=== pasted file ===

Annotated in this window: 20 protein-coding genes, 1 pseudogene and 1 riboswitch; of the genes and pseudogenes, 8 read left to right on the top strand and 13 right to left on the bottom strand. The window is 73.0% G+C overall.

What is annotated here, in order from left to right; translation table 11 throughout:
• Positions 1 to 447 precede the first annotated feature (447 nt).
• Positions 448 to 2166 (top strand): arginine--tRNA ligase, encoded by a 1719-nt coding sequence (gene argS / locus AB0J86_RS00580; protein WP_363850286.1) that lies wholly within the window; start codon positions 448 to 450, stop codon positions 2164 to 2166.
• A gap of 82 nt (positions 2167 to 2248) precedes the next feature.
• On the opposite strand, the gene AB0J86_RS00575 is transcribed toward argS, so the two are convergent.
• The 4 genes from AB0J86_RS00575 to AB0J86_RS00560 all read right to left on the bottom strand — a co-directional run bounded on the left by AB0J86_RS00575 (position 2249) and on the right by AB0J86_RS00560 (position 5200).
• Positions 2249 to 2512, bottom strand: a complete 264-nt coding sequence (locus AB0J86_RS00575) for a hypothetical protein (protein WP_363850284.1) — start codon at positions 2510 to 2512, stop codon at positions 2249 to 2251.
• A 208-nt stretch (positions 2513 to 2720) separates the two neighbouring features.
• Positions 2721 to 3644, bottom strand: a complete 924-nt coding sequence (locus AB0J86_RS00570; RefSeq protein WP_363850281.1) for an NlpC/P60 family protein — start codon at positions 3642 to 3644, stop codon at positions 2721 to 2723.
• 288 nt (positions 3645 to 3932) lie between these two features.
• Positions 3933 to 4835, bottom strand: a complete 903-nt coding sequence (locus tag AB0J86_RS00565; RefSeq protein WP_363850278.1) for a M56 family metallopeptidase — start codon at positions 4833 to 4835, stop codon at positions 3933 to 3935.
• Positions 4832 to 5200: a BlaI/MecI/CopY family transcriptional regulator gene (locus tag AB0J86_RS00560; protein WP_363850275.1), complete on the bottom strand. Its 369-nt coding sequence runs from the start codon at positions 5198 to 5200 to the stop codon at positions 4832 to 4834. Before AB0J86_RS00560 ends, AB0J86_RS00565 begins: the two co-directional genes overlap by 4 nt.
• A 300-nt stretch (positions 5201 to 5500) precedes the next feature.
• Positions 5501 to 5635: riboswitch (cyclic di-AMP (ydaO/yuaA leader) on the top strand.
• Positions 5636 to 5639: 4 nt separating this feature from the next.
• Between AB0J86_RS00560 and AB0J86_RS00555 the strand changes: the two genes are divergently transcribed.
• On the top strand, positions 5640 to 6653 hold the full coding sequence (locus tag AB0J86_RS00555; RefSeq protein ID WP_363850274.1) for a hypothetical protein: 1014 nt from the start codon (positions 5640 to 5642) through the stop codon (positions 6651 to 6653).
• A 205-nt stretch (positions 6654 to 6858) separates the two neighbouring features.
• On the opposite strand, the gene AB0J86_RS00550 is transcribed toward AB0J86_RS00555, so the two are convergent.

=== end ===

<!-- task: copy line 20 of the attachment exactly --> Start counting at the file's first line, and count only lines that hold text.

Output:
• On the opposite strand, the gene AB0J86_RS00550 is transcribed toward AB0J86_RS00555, so the two are convergent.